Those white grain silos that rose at the edge of the port of Beirut, and that were destroyed in an explosion barely different from that of a tactical nuclear weapon on Tuesday, were built the year of my birth, 1964, and completed the following year. Like the towering white statue of Our Lady of Lebanon atop a mountain north of the city or the ill-fated Holiday Inn high rise that went up a few years later in the city center, the silos were among those iconic sights that accompanied my childhood memories, there whenever we drove or walked anywhere near the Mediterranean, visible at the edge of Beirut’s sprawl even from high up in the mountains.
They were among the last landmarks I could see from the plane that took me away from that land in 1978 and among the first I could recognize from the plane that took me back for my last visit 20 years ago. The silos were damaged many times over during the 15-year civil war that ended in 1990. They were repaired every time, like so many of our lives, those of us lucky enough to have made it past the carnage of the 70s or 80s–those who stayed and made a life of it especially, the rest of us having it so much easier in the smug indulgences of the West.
The silos weren’t just concrete and symbolism but life-giving. They could store up to 120,000 tons of grain, about three months’ worth of consumption in the country. They were a hedge against hunger. They’d withstood it all, rising at the edge of Beirut in their rippling whiteness with the self-assurance of a cedar, that other symbol of Lebanese resilience.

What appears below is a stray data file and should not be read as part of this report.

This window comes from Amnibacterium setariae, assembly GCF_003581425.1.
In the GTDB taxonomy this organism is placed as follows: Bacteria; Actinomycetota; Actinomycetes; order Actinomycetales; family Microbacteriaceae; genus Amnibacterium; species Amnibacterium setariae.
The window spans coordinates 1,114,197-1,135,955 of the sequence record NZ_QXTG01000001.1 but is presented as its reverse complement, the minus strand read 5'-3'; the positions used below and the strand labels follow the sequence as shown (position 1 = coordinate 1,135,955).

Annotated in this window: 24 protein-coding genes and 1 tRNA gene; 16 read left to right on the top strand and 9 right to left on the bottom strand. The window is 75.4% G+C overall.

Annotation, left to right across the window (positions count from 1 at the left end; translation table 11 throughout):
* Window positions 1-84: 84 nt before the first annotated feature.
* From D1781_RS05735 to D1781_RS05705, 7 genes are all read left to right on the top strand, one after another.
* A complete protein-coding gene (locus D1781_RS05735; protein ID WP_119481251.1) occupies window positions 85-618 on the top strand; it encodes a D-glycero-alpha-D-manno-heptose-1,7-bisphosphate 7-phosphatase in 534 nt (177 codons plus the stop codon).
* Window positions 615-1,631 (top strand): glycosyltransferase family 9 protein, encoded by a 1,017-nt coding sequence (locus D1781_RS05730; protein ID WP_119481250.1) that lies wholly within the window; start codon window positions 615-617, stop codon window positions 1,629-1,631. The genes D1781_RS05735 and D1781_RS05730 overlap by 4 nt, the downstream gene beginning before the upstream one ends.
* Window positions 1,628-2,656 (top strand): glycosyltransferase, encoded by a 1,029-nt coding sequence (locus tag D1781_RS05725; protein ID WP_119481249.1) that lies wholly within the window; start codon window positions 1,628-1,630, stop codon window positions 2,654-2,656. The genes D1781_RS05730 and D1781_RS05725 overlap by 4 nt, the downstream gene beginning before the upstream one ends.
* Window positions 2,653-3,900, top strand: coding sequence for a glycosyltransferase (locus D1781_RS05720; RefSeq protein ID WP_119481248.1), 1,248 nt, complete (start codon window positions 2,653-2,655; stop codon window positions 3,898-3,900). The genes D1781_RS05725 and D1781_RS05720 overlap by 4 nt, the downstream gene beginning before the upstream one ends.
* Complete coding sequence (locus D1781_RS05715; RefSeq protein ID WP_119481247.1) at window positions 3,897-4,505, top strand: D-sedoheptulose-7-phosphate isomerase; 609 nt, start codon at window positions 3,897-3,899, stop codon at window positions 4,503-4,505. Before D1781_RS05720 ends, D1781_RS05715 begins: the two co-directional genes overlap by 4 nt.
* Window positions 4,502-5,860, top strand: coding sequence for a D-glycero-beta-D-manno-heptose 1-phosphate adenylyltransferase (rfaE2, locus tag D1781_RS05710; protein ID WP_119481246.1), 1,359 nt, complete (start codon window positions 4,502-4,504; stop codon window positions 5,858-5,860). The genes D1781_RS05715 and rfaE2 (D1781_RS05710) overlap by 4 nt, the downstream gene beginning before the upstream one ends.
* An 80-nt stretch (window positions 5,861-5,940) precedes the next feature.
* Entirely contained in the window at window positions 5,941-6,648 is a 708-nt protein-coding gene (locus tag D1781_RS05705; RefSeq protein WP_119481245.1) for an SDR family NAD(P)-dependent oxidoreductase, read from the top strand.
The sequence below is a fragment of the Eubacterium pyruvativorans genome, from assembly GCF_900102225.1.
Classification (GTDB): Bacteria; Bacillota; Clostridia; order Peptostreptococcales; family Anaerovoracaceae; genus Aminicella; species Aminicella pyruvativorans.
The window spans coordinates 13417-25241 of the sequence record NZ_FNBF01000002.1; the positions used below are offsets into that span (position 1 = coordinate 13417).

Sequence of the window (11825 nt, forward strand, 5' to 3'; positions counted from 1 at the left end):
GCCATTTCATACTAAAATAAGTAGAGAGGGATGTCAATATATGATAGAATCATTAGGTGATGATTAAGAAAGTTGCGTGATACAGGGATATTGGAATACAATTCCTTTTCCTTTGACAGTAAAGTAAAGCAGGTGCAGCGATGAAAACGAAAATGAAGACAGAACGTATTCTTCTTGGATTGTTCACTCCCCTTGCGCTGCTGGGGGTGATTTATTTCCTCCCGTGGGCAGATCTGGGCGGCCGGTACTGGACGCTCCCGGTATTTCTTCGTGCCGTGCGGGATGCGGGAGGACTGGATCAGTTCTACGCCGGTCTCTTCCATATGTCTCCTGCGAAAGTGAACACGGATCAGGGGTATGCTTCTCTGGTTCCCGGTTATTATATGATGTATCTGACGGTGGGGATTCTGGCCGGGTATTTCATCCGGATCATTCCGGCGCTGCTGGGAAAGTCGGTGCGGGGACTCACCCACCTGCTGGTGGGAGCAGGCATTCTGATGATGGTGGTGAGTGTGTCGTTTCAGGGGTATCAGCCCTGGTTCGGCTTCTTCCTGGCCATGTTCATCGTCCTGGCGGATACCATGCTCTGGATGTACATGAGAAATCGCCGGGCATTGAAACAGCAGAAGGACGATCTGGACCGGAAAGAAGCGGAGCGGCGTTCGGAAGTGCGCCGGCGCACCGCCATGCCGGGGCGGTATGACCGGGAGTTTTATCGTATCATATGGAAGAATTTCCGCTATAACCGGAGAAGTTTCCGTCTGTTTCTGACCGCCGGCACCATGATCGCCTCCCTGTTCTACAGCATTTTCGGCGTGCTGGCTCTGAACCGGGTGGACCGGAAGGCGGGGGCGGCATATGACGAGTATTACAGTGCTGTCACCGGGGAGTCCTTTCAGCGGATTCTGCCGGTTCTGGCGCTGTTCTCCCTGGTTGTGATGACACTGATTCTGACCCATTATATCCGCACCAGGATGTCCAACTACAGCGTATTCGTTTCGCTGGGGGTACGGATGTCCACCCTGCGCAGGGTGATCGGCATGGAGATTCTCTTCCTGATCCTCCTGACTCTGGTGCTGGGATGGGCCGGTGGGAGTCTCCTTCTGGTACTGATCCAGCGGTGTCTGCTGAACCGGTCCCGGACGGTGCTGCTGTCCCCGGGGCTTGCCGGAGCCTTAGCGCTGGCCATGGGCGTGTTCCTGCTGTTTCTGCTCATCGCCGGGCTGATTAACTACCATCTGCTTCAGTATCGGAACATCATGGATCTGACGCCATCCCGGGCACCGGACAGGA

But what the hell is resilience worth when incompetence, corruption and malfeasance are never far off to mock and screw it. Six years ago the government confiscated a shipment of 2,750 tons of ammonium nitrate, the extremely dangerous chemical compound used as fertilizer and to make bombs. It stored it at the port of Beirut next to the silos, knowing the dangers. Customs officials petitioned courts repeatedly over several years to get rid of the stash. In the typical fashion of Lebanese bureaucracy, nothing was done. It is the same incompetence and criminality that had led to the collapse of the country’s currency and banking system over the past year and the economic ruin that’s followed, wiping out the middle class to a degree even the war never had. That’s before accounting for covid.
Sometime Tuesday evening a fire broke out in one of the warehouses next to the silos and the ammonium nitrate. Some reports blame fireworks. Whatever it was, the fire triggered one relatively small explosion, followed by the nuclear-like blast and that mushroom cloud that rose over the city and carved a crater 420 feet across, wiping out the land beneath the way atomic tests used to obliterate Pacific atolls.
It sounds like an exaggeration. It isn’t. Ammonium nitrate, you’ll recall, is the stuff Timothy McVeigh packed into a Ryder truck to demolish the federal building in Oklahoma City in 1995. McVeigh used two tons. The explosion in Beirut was 1,300 times more powerful. Half the blast wave went off to sea. The other half leveled the waterfront area of the city and demolished buildings and hospitals in a fifth of a city of 1.5 million, killing at least 135 people, though that figure is certain to rise, and making tens of thousands of people homeless. The silos are demolished. Large parts of the city are demolished. People who lived through the civil war had never known anything like it.